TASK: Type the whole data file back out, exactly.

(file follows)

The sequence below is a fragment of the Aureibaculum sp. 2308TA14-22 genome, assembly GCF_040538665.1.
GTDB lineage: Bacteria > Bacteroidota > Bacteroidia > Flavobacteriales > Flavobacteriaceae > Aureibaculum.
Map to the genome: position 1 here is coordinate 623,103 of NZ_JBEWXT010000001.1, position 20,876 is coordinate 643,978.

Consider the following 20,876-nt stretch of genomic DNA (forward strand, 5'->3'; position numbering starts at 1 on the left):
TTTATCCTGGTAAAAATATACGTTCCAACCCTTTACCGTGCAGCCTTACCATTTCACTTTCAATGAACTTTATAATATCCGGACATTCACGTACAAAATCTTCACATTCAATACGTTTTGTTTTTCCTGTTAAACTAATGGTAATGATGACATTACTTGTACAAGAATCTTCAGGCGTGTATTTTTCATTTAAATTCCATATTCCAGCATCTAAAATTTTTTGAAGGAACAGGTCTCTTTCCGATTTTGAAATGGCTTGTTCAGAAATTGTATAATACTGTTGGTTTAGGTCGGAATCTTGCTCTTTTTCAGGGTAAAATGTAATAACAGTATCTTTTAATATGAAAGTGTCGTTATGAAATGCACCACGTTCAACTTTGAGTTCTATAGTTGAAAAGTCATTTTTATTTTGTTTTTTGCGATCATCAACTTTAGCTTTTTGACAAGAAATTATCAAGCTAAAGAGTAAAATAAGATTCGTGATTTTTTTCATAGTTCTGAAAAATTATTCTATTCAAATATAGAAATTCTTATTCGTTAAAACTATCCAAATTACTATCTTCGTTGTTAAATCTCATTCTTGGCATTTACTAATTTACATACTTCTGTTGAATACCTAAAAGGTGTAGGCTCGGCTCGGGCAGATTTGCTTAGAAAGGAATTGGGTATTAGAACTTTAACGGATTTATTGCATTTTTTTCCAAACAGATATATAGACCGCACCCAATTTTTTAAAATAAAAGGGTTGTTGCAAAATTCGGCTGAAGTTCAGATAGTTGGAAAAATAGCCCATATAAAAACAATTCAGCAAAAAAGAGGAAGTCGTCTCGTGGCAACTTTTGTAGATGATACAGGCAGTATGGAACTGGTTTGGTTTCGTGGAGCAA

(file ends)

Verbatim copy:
The sequence below is a fragment of the Aureibaculum sp. 2308TA14-22 genome, assembly GCF_040538665.1.
GTDB lineage: Bacteria > Bacteroidota > Bacteroidia > Flavobacteriales > Flavobacteriaceae > Aureibaculum.
Map to the genome: position 1 here is coordinate 623,103 of NZ_JBEWXT010000001.1, position 20,876 is coordinate 643,978.

Consider the following 20,876-nt stretch of genomic DNA (forward strand, 5'->3'; position numbering starts at 1 on the left):
TTTATCCTGGTAAAAATATACGTTCCAACCCTTTACCGTGCAGCCTTACCATTTCACTTTCAATGAACTTTATAATATCCGGACATTCACGTACAAAATCTTCACATTCAATACGTTTTGTTTTTCCTGTTAAACTAATGGTAATGATGACATTACTTGTACAAGAATCTTCAGGCGTGTATTTTTCATTTAAATTCCATATTCCAGCATCTAAAATTTTTTGAAGGAACAGGTCTCTTTCCGATTTTGAAATGGCTTGTTCAGAAATTGTATAATACTGTTGGTTTAGGTCGGAATCTTGCTCTTTTTCAGGGTAAAATGTAATAACAGTATCTTTTAATATGAAAGTGTCGTTATGAAATGCACCACGTTCAACTTTGAGTTCTATAGTTGAAAAGTCATTTTTATTTTGTTTTTTGCGATCATCAACTTTAGCTTTTTGACAAGAAATTATCAAGCTAAAGAGTAAAATAAGATTCGTGATTTTTTTCATAGTTCTGAAAAATTATTCTATTCAAATATAGAAATTCTTATTCGTTAAAACTATCCAAATTACTATCTTCGTTGTTAAATCTCATTCTTGGCATTTACTAATTTACATACTTCTGTTGAATACCTAAAAGGTGTAGGCTCGGCTCGGGCAGATTTGCTTAGAAAGGAATTGGGTATTAGAACTTTAACGGATTTATTGCATTTTTTTCCAAACAGATATATAGACCGCACCCAATTTTTTAAAATAAAAGGGTTGTTGCAAAATTCGGCTGAAGTTCAGATAGTTGGAAAAATAGCCCATATAAAAACAATTCAGCAAAAAAGAGGAAGTCGTCTCGTGGCAACTTTTGTAGATGATACAGGCAGTATGGAACTGGTTTGGTTTCGTGGAGCAA